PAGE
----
Reversing the effect of a TRUNCATE TABLE in Oracle 11gR2


Today I’ll share with you a way to reverse the effect of a TRUNCATE TABLE without any complex recovery procedures. I’m assuming the schema used has DBA privileges, just to avoid switching from user to user during the example.
During the example I’ll also show you a new 11gR2 feature that enables you to do DDL on tables that have UNDO data going to a Flashback Data Archive (FDA).

Here’s the outline:

1) Create a dedicated FDA
2) Create a trial table having it’s undo data going to the new FDA
3) Insert data
4) Take note of both SCN and SYSDATE
5) Truncate the trial table (and see that it takes more time than usual in versions previous to 11gR2)
6) Try to FLASHBACK the table without success
7) Using FLASHBACK QUERY with success and reverse the effect of the TRUNCATE: no sweat!

Here’s the code:

SQL> show user
USER is "LMC"
SQL> select * from session_roles;
ROLE
------------------------------
CONNECT
RESOURCE
DBA
(...)
SQL> CREATE FLASHBACK ARCHIVE ando TABLESPACE users QUOTA 500m RETENTION 1 year;
Flashback archive created.
SQL> create table mytab (n number, x varchar2(90), d date);
Table created.
SQL> alter table mytab flashback archive ando;
Table altered.
SQL> alter table mytab flashback archive enable row movement
Table altered.
SQL> insert into mytab values (1,'Monsters of Folk',sysdate);
1 row created.
SQL> insert into mytab values (2,'The Frames',sysdate-1/24);
1 row created.
SQL> commit;
Commit complete.
SQL> select CURRENT_SCN from v$database;
CURRENT_SCN
-----------
    1614140
SQL> select * from mytab;
         N X                                   D
---------- ----------------------------------- ---------
         1 Monsters of Folk                    19-OCT-09
         2 The Frames                          19-OCT-09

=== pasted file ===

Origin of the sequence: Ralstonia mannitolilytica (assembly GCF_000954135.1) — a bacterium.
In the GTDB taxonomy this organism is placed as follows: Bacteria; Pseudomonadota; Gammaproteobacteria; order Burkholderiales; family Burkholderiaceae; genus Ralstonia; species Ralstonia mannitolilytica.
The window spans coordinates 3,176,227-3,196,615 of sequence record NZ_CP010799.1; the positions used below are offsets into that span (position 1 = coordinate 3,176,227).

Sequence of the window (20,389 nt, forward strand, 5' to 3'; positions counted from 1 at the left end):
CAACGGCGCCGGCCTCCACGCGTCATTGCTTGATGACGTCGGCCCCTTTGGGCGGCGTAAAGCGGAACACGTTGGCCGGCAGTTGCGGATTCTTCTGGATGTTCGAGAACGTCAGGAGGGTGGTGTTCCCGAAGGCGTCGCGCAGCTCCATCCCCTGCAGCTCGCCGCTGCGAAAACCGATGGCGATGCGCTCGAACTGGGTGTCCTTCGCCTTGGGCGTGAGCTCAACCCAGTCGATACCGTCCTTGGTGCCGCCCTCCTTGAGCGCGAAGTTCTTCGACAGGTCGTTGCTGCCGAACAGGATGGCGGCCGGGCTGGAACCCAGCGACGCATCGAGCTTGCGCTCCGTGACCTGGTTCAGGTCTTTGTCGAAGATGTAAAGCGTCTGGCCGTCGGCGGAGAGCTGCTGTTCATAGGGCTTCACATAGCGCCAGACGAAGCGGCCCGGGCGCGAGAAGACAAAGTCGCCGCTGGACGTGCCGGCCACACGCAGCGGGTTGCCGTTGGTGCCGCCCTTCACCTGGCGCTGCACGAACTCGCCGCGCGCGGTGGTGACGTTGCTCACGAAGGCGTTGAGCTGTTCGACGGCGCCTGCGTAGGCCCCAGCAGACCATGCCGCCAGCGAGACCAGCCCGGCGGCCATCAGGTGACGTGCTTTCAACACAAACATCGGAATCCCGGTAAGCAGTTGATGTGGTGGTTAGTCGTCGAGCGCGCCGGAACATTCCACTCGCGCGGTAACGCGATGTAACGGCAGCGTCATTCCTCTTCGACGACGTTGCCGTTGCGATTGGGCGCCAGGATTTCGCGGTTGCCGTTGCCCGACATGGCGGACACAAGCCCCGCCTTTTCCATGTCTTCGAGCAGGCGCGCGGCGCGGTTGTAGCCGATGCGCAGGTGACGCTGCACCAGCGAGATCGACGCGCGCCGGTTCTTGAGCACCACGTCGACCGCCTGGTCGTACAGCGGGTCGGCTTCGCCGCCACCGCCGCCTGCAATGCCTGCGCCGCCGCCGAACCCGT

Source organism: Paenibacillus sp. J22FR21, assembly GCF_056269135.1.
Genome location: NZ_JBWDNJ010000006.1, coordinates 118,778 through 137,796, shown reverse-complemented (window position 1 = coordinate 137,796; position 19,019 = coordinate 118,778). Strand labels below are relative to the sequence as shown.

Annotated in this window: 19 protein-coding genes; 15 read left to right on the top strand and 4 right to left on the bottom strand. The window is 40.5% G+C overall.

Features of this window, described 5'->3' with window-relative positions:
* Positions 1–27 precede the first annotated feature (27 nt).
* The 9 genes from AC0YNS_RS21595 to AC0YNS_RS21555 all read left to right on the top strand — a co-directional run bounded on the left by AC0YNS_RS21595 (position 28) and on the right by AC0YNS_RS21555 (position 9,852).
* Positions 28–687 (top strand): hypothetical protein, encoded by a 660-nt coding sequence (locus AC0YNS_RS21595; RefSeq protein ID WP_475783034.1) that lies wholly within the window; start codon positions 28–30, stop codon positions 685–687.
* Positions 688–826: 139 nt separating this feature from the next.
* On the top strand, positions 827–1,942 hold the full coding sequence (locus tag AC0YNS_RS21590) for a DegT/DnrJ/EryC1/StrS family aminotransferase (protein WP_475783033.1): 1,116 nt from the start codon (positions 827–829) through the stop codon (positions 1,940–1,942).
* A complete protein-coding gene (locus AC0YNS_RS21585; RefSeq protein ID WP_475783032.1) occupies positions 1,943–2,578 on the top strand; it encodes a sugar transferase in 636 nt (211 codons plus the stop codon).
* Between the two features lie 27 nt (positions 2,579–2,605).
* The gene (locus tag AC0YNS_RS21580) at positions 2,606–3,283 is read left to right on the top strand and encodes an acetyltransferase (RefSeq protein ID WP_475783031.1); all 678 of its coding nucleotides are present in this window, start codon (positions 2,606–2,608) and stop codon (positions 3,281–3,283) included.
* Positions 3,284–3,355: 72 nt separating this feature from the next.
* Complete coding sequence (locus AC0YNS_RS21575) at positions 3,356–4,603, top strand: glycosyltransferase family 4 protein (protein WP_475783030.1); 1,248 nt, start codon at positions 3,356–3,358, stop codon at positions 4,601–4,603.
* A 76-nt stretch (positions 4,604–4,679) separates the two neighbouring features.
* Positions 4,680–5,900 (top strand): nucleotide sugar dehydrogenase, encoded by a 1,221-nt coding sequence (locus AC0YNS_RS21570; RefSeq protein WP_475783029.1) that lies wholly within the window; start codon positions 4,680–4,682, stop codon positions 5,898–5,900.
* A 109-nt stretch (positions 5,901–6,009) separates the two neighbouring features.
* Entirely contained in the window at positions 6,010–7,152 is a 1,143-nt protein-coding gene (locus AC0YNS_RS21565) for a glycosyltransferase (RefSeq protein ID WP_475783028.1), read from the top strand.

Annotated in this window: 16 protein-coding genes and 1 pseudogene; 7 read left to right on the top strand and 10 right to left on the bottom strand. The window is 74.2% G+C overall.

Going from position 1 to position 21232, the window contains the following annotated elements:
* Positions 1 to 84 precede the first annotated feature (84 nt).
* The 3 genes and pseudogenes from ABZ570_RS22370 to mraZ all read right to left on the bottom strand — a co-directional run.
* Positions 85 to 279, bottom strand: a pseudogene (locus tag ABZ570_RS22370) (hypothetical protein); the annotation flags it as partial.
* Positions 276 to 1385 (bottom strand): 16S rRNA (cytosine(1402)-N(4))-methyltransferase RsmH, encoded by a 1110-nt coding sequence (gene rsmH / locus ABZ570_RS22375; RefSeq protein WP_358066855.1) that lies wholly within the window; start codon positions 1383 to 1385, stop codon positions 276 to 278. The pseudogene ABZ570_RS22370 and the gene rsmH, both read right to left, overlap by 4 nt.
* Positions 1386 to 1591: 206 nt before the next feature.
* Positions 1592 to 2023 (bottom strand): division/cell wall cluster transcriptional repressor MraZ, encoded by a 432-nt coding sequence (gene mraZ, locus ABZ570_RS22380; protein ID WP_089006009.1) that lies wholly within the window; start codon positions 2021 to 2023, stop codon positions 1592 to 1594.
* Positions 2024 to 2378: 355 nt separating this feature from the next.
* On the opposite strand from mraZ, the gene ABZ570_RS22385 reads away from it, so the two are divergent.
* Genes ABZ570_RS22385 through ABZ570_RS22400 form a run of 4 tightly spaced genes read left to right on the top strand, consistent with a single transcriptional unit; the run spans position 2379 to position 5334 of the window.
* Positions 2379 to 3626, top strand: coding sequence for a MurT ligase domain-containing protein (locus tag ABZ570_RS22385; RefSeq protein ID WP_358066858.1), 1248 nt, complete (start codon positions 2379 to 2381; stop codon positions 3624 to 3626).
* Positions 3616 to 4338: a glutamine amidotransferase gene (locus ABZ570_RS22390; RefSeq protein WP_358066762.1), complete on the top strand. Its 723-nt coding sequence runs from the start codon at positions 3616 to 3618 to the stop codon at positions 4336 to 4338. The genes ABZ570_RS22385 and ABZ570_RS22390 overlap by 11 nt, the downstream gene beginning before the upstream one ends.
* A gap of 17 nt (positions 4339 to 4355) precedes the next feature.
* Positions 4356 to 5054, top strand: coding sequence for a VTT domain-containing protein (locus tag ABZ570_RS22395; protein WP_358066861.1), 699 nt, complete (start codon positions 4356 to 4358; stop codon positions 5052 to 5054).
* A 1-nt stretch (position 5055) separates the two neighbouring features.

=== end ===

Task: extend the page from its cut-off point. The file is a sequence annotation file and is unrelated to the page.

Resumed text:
3 Boys Like Girls                     18-OCT-09
SQL> select to_char(sysdate,'yyyymmdd hh24:mi:ss') from dual;
TO_CHAR(SYSDATE,'
-----------------
20091019 19:11:47
SQL> set timing on
SQL> truncate table mytab;
Table truncated.
Elapsed: 00:00:17.03

It took seventeen seconds to truncate. It’s due to the 11gR2 algorithm that enables DDL support in Flashback Data Archives.

SQL> flashback table mytab to scn 1615151;
flashback table mytab to scn 1615151
                *
ERROR at line 1:
ORA-01466: unable to read data - table definition has changed

I was expecting that, no problem. You can’t flashback table through DDL
Now let’s try going to the past just to fetch the info…

SQL> select * from mytab as of timestamp TO_TIMESTAMP('20091019 19:11:47','yyyymmdd hh24:mi:ss');
         N X                                   D
---------- ----------------------------------- ---------
         1 Monsters of Folk                    19-OCT-09
         2 The Frames                          19-OCT-09
         3 Boys Like Girls                     18-OCT-09
SQL> insert into mytab
  2  select * from mytab as of timestamp TO_TIMESTAMP('20091019 19:11:47','yyyymmdd hh24:mi:ss');
3 rows created.
SQL> commit;
Commit complete.
Elapsed: 00:00:00.00
SQL> select * from mytab;
         N X                                   D
---------- ----------------------------------- ---------
         1 Monsters of Folk                    19-OCT-09
         2 The Frames                          19-OCT-09
         3 Boys Like Girls                     18-OCT-09

SQL> — My data is back!!!

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8 thoughts on “Reversing the effect of a TRUNCATE TABLE in Oracle 11gR2

  1. Hello LMC,
    i want to do your example, but i get this

    SQL> alter table mytab flashback archive enable row movement;
    alter table mytab flashback archive enable row movement
    *
    FEHLER in Zeile 1:
    ORA-01735: UngĀ³ltige Option ALTER TABLE
    i use 11.2.0.2
    have you an idea??
    best regards
    Markus

  2. can you explain why would row movement is required.
    alter table mytab flashback archive enable row movement

  3. You really make it seem so easy with your presentation but I in
    finding this topic to be really something that I think I would by no means understand.
    It sort of feels too complex and very extensive for me.
    I am looking forward to your next post, I’ll try to get the hold of it!

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